Installing a Dehumidifier to Dry a Damp Basement

It is summer time and with the arrival of summer in the Midwest, comes that relentless humidity. Damp basements often produce mold and can lead to other problems. One simple way to combat this, is to install a dehumidifier. Since I just installed a dehumidifier in my basement, I believe I am qualified to share this advice with you.

First of all, size matters. You need to purchase one that is suitable for the area of your space. So, before you go to the store, calculate the area of the room. Since I am a math teacher by trade, this is an easy task. Measure, in feet, the length and width of the room. Estimating the dimensions is good enough. Then multiply the length times the width. Yes, a calculator is allowed. That number is the area of your room in square feet (example 15ft X 20ft = 300 square feet). The size of your room will dictate how big of a dehumidifier you will need.

Now, it’s on to the store. Most stores have sales people that can help, but if you are a pure do-it-yourselfer, then you will need to find the size of the dehumidifier that best fits your space. Each box will be labeled with the appropriate square foot that the appliance can cover. So after you make your selection, it’s off to the register. Some stores will try to sell you a service agreement or an extended warranty in addition to the appliance. Purchasing it is up to you. The warranties on these appliances typically cover the condenser and little else and my experience has been that repairing them is as expensive as buying a new one. So, buyer beware.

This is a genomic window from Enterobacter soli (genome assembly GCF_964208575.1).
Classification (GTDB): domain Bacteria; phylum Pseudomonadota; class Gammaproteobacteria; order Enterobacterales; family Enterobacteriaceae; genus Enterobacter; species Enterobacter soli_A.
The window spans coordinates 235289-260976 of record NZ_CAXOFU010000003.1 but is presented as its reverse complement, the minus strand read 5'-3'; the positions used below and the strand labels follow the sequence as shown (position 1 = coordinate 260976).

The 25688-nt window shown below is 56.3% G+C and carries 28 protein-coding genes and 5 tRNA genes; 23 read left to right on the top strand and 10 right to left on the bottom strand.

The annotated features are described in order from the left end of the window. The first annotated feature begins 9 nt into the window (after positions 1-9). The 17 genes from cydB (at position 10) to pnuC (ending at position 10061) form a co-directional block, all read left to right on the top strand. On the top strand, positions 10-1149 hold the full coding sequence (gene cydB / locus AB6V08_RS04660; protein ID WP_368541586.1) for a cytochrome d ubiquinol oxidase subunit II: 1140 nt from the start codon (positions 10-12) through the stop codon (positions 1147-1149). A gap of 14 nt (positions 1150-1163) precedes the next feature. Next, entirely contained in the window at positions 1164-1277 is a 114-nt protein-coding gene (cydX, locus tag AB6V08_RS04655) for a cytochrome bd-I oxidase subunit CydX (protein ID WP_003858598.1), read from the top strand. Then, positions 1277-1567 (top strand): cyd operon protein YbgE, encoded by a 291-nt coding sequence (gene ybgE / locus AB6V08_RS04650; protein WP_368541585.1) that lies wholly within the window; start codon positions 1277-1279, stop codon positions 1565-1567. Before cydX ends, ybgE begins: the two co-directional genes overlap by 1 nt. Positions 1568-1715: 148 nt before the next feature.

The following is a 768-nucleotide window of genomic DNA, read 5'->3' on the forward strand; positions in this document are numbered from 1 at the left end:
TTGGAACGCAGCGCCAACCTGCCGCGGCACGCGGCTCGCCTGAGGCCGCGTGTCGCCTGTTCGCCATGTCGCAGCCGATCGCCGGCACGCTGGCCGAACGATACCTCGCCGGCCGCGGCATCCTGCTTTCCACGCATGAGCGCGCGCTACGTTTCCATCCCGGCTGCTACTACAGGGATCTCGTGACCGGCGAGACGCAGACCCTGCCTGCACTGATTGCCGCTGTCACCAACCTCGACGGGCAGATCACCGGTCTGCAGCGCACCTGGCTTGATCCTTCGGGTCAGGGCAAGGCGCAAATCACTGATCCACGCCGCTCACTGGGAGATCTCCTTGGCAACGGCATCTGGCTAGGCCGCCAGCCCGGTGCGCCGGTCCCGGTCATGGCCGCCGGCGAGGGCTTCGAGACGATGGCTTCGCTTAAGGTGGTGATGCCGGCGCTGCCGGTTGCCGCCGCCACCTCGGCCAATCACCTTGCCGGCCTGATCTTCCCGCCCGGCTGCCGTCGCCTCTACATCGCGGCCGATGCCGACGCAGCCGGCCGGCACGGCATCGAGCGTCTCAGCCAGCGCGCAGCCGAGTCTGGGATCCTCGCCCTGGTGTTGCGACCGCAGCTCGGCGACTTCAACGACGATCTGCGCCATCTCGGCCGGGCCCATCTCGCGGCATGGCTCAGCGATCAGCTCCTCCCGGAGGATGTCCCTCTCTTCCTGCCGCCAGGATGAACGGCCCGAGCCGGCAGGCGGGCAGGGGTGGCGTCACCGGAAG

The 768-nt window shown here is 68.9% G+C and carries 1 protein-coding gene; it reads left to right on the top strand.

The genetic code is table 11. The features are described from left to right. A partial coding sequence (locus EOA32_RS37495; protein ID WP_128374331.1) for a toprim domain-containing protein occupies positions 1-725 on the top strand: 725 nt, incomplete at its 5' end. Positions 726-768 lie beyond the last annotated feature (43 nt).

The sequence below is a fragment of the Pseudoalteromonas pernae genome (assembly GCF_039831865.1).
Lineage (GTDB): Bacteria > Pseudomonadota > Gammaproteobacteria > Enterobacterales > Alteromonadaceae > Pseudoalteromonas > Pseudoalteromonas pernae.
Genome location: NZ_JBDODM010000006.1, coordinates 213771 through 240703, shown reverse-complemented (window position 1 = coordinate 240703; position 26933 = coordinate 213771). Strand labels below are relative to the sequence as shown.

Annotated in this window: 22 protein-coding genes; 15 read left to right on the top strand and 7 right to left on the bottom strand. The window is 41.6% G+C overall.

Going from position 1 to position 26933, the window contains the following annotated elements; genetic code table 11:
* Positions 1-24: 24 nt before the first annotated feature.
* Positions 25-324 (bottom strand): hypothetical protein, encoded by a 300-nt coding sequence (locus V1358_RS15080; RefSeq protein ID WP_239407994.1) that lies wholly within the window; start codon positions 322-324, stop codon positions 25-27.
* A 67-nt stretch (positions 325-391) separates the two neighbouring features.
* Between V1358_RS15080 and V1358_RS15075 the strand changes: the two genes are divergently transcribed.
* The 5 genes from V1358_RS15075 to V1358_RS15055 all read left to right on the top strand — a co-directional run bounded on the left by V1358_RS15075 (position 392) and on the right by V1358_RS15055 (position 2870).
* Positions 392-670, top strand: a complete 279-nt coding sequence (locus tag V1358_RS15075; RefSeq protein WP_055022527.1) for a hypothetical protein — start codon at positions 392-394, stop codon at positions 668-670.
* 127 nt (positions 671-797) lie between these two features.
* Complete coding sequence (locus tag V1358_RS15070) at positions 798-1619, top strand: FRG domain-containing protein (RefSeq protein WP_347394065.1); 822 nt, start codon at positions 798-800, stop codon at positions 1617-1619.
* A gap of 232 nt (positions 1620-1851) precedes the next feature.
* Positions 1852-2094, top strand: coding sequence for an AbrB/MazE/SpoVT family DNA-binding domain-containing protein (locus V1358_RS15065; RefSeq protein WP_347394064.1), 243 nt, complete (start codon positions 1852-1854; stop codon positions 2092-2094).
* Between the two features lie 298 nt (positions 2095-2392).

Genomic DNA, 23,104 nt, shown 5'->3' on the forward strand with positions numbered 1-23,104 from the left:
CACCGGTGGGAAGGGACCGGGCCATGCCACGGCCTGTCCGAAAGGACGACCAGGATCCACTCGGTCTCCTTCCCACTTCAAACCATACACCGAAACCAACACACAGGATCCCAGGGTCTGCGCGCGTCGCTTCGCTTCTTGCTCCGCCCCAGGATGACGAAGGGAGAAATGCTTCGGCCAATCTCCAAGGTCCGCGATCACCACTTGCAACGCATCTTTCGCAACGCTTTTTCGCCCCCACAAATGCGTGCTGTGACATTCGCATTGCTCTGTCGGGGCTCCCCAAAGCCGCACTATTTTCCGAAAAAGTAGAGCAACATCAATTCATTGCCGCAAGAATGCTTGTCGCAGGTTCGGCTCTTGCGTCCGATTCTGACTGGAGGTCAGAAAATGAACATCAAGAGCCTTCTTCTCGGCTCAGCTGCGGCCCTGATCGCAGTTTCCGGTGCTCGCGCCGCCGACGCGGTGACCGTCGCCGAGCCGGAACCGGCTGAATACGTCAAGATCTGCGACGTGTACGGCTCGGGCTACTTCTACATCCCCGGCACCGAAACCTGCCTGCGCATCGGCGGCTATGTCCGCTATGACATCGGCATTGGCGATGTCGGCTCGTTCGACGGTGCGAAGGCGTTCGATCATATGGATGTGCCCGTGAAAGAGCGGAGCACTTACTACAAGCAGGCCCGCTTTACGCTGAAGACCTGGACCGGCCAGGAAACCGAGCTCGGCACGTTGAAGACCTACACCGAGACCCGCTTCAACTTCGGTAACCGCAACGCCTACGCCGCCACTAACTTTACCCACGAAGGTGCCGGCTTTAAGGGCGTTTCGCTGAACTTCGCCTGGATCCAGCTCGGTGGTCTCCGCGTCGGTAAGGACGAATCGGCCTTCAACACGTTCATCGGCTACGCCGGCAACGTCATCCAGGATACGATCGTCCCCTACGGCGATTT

Home again, at last. Installing the dehumidifier is quite simple, after you get it out of the box, that is. Of course, you’ll need an outlet nearby, but choose a location where your dehumidifier is away from obstructions. You want the air to move freely. After you remove the packaging, check to see if anything is inside the drain bucket. Your last decision is whether you want your dehumidifier to run continuously and drain on its own or if you want to drain it yourself. If, you use the room often, then emptying it yourself is not a problem. Otherwise, you may want to consider attaching a hose (refer to the owner’s manual) and letting it drain on its own. Some homes have floor drains or you can let it drain into your sump pump. Plug it in and away you go. Within a few hours you should notice a difference in the air.

The owner’s manual is quite valuable, so read it! In addition to providing some quick and easy installation directions, it also has information concerning the care of your appliance and some troubleshooting tips, if necessary. So, keep it in a logical place because in a few years you might need to refer to it.

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